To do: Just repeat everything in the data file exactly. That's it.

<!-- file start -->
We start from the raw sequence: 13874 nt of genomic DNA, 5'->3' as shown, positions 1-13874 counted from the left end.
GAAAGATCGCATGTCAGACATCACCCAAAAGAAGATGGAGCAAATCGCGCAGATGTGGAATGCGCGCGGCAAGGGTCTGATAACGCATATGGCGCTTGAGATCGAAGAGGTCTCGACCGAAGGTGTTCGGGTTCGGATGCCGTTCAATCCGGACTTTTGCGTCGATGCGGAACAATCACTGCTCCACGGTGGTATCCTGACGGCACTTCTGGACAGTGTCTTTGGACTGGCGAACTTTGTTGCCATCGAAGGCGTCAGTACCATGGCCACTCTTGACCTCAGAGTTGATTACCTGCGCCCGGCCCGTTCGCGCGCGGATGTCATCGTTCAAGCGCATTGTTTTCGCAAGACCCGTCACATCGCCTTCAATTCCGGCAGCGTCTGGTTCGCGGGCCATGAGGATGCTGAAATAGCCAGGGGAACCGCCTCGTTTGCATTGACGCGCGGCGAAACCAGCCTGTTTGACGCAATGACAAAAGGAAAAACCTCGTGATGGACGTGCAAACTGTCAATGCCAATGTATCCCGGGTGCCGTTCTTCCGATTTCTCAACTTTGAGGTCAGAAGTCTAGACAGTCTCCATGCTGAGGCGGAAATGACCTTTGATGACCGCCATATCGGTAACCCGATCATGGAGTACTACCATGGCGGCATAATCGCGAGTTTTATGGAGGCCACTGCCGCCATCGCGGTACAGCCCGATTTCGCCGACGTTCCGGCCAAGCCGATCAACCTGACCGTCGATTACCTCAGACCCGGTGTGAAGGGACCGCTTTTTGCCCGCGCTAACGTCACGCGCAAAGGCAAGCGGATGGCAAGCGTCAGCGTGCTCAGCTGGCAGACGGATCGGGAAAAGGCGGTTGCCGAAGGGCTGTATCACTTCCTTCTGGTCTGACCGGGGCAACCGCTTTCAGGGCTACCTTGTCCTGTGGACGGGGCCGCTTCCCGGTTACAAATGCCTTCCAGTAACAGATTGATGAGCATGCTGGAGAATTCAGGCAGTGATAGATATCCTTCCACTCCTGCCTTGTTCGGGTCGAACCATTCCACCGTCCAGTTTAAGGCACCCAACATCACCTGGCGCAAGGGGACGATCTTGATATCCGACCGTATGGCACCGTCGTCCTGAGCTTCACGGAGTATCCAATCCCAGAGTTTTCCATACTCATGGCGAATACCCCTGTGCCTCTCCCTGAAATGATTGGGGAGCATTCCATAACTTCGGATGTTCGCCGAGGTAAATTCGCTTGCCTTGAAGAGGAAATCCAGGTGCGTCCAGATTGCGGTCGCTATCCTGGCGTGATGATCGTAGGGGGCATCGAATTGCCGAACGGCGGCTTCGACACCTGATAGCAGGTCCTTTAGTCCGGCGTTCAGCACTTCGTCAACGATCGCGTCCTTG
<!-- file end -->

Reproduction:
We start from the raw sequence: 13874 nt of genomic DNA, 5'->3' as shown, positions 1-13874 counted from the left end.
GAAAGATCGCATGTCAGACATCACCCAAAAGAAGATGGAGCAAATCGCGCAGATGTGGAATGCGCGCGGCAAGGGTCTGATAACGCATATGGCGCTTGAGATCGAAGAGGTCTCGACCGAAGGTGTTCGGGTTCGGATGCCGTTCAATCCGGACTTTTGCGTCGATGCGGAACAATCACTGCTCCACGGTGGTATCCTGACGGCACTTCTGGACAGTGTCTTTGGACTGGCGAACTTTGTTGCCATCGAAGGCGTCAGTACCATGGCCACTCTTGACCTCAGAGTTGATTACCTGCGCCCGGCCCGTTCGCGCGCGGATGTCATCGTTCAAGCGCATTGTTTTCGCAAGACCCGTCACATCGCCTTCAATTCCGGCAGCGTCTGGTTCGCGGGCCATGAGGATGCTGAAATAGCCAGGGGAACCGCCTCGTTTGCATTGACGCGCGGCGAAACCAGCCTGTTTGACGCAATGACAAAAGGAAAAACCTCGTGATGGACGTGCAAACTGTCAATGCCAATGTATCCCGGGTGCCGTTCTTCCGATTTCTCAACTTTGAGGTCAGAAGTCTAGACAGTCTCCATGCTGAGGCGGAAATGACCTTTGATGACCGCCATATCGGTAACCCGATCATGGAGTACTACCATGGCGGCATAATCGCGAGTTTTATGGAGGCCACTGCCGCCATCGCGGTACAGCCCGATTTCGCCGACGTTCCGGCCAAGCCGATCAACCTGACCGTCGATTACCTCAGACCCGGTGTGAAGGGACCGCTTTTTGCCCGCGCTAACGTCACGCGCAAAGGCAAGCGGATGGCAAGCGTCAGCGTGCTCAGCTGGCAGACGGATCGGGAAAAGGCGGTTGCCGAAGGGCTGTATCACTTCCTTCTGGTCTGACCGGGGCAACCGCTTTCAGGGCTACCTTGTCCTGTGGACGGGGCCGCTTCCCGGTTACAAATGCCTTCCAGTAACAGATTGATGAGCATGCTGGAGAATTCAGGCAGTGATAGATATCCTTCCACTCCTGCCTTGTTCGGGTCGAACCATTCCACCGTCCAGTTTAAGGCACCCAACATCACCTGGCGCAAGGGGACGATCTTGATATCCGACCGTATGGCACCGTCGTCCTGAGCTTCACGGAGTATCCAATCCCAGAGTTTTCCATACTCATGGCGAATACCCCTGTGCCTCTCCCTGAAATGATTGGGGAGCATTCCATAACTTCGGATGTTCGCCGAGGTAAATTCGCTTGCCTTGAAGAGGAAATCCAGGTGCGTCCAGATTGCGGTCGCTATCCTGGCGTGATGATCGTAGGGGGCATCGAATTGCCGAACGGCGGCTTCGACACCTGATAGCAGGTCCTTTAGTCCGGCGTTCAGCACTTCGTCAACGATCGCGTCCTTG